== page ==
The Florida primary may have delivered a decisive victory for former Massachusetts Gov. Mitt Romney, but the exit polls also revealed a bright spot for former House Speaker Newt Gingrich — the tea party.
Gingrich racked up a decisive victory of his own among voters who said they “strongly support” the tea party movement, according to exit poll data compiled by Fox News.
Overall, 45 percent of those voters chose Gingrich over Romney, who finished with just 33 percent of support from strong supporters of the tea party movement. The tea party is also thought to have played a key role in Gingrich’s come-from-behind victory over Romney in South Carolina.
Former Pennsylvania Sen. Rick Santorum — often referred to as the conservative candidate along with Gingrich — drew 17 percent support from voters who said they strongly support the tea party.
“It tells me that if we could get the Santorum supporters to join Gingrich we could easily defeat Romney,” declared conservative Florida tea party leader Patricia Sullivan in an exclusive interview with Newsmax on Wednesday.
Sullivan, who founded the Patriot Army and co-founded the North Lake Tea Party in Florida, said Sunshine State exit polls prove Gingrich was the clear choice of tea party voters.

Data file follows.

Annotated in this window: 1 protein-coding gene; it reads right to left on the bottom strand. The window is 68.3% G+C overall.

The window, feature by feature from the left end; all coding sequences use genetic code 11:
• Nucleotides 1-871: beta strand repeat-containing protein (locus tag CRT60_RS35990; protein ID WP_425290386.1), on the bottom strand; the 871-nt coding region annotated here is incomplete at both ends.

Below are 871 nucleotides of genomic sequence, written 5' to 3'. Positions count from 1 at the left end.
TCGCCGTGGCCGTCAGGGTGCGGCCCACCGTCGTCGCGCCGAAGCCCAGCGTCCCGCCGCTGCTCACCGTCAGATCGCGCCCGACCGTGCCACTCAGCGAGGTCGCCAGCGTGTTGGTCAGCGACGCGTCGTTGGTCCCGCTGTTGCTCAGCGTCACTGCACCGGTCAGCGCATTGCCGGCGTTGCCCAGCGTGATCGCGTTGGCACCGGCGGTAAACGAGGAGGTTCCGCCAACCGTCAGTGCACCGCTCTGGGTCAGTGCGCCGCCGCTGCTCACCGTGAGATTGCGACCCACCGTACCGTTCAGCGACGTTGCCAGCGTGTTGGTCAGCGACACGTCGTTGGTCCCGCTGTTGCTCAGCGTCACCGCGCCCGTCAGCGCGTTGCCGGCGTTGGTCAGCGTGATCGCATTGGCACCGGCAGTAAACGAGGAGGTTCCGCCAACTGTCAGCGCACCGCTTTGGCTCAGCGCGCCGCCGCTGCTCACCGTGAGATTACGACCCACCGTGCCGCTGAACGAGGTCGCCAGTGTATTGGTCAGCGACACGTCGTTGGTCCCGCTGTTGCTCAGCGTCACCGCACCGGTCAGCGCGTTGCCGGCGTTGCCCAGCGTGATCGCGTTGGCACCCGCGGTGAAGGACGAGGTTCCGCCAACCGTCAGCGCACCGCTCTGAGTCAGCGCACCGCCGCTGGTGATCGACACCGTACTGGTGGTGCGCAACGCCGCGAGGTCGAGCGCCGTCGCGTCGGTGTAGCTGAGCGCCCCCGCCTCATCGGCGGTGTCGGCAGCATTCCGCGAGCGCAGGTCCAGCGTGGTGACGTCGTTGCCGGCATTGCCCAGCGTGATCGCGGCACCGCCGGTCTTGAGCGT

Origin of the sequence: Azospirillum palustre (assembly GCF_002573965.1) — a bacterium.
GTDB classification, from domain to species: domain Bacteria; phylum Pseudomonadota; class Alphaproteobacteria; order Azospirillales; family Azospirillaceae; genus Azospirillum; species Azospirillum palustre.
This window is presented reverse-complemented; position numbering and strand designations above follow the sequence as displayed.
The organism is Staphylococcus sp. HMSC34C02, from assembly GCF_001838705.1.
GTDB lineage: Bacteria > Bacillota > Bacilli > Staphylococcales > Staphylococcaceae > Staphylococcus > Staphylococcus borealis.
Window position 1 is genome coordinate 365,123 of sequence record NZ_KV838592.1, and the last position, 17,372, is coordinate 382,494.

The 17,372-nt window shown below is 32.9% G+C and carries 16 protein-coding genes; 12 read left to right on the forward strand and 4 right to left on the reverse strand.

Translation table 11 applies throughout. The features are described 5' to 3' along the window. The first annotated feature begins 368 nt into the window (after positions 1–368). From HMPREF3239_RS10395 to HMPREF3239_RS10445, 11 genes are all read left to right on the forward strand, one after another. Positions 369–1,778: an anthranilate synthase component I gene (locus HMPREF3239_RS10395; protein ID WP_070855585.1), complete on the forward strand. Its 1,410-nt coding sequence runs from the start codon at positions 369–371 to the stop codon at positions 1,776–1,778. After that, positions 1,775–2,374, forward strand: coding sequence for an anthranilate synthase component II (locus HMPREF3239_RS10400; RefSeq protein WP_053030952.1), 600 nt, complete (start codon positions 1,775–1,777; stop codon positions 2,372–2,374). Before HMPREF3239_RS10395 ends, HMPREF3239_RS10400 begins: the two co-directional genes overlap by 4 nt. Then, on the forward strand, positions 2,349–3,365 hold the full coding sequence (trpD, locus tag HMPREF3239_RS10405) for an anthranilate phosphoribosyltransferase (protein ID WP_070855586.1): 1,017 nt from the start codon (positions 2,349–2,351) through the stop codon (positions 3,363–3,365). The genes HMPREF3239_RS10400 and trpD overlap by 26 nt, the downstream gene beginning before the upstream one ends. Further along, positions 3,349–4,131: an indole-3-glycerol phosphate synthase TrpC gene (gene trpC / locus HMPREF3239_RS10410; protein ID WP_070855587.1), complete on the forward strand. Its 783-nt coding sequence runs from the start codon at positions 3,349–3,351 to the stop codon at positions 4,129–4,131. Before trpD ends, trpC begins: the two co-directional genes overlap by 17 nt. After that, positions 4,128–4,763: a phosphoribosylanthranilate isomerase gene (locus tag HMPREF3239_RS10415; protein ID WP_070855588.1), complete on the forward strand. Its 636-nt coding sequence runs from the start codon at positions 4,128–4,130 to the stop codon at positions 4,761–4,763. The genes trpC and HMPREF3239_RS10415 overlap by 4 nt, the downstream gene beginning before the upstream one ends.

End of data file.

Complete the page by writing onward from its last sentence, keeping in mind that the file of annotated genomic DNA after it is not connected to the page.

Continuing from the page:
There were just not enough of them to carry the state.
“I think in Florida, when you looked at the exit polls, it was very telling,” she said. “I hear there are now, I think, over 300 tea party leaders across America that are part of the tea party coalition for Newt Gingrich. So, from what I have seen, I would see the tea party as definitely trending toward Newt overwhelmingly.”
Conversely, Florida voters who “somewhat oppose” the tea party overwhelmingly picked Romney, by a margin of 62 percent to 17 percent for Gingrich, and 11 percent for Santorum.
“They would probably identify themselves as the liberal part of the Republican Party,” Sullivan said. “I’ve met many people in the Republican Party that make me scratch my head and say, ‘Why are you a Republican because you don’t espouse to any of the Republican values?’ ”
Similarly, voters who identified themselves as neutral in their feelings toward the tea party movement also chose Romney by a margin of 57 percent to 22 percent for Gingrich and 10 percent for Santorum.
“That tells me that these are people who live in their homes, sit on their sofa and watch TV and have no idea what’s going on in the world,” added Sullivan.
Rep. Michele Bachmann, a tea party favorite, will undoubtedly be under considerable pressure to endorse a candidate before the Feb. 7 caucuses in her home state of Minnesota, according to Sullivan.
Bachmann Wednesday morning denied rumors that she plans to throw her support behind Romney with just one week to go before The North Star State caucuses.
“I think Michele Bachmann is probably under tremendous pressure to endorse, and I hope and I pray that when she decides to endorse, she does it not for money, not for political gain ... that she does it for what is best for America,” said Sullivan.
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